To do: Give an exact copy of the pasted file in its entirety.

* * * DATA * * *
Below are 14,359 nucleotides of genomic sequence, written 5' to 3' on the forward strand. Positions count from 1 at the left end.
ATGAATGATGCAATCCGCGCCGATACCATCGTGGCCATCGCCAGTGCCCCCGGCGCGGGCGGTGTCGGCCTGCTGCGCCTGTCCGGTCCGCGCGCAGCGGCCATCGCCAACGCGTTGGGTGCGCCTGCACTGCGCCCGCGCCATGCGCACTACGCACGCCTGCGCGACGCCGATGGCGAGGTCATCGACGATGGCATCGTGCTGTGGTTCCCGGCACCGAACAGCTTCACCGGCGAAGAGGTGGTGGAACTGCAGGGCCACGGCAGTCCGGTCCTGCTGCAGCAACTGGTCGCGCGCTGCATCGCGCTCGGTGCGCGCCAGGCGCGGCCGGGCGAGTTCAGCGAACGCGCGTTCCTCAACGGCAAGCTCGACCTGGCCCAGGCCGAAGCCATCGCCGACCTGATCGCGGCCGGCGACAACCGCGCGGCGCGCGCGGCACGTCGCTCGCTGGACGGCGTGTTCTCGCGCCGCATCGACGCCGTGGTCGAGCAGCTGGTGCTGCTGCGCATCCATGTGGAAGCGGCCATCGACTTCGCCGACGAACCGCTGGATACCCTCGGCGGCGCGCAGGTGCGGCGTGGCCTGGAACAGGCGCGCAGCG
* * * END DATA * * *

Below are 14,359 nucleotides of genomic sequence, written 5' to 3' on the forward strand. Positions count from 1 at the left end.
ATGAATGATGCAATCCGCGCCGATACCATCGTGGCCATCGCCAGTGCCCCCGGCGCGGGCGGTGTCGGCCTGCTGCGCCTGTCCGGTCCGCGCGCAGCGGCCATCGCCAACGCGTTGGGTGCGCCTGCACTGCGCCCGCGCCATGCGCACTACGCACGCCTGCGCGACGCCGATGGCGAGGTCATCGACGATGGCATCGTGCTGTGGTTCCCGGCACCGAACAGCTTCACCGGCGAAGAGGTGGTGGAACTGCAGGGCCACGGCAGTCCGGTCCTGCTGCAGCAACTGGTCGCGCGCTGCATCGCGCTCGGTGCGCGCCAGGCGCGGCCGGGCGAGTTCAGCGAACGCGCGTTCCTCAACGGCAAGCTCGACCTGGCCCAGGCCGAAGCCATCGCCGACCTGATCGCGGCCGGCGACAACCGCGCGGCGCGCGCGGCACGTCGCTCGCTGGACGGCGTGTTCTCGCGCCGCATCGACGCCGTGGTCGAGCAGCTGGTGCTGCTGCGCATCCATGTGGAAGCGGCCATCGACTTCGCCGACGAACCGCTGGATACCCTCGGCGGCGCGCAGGTGCGGCGTGGCCTGGAACAGGCGCGCAGCG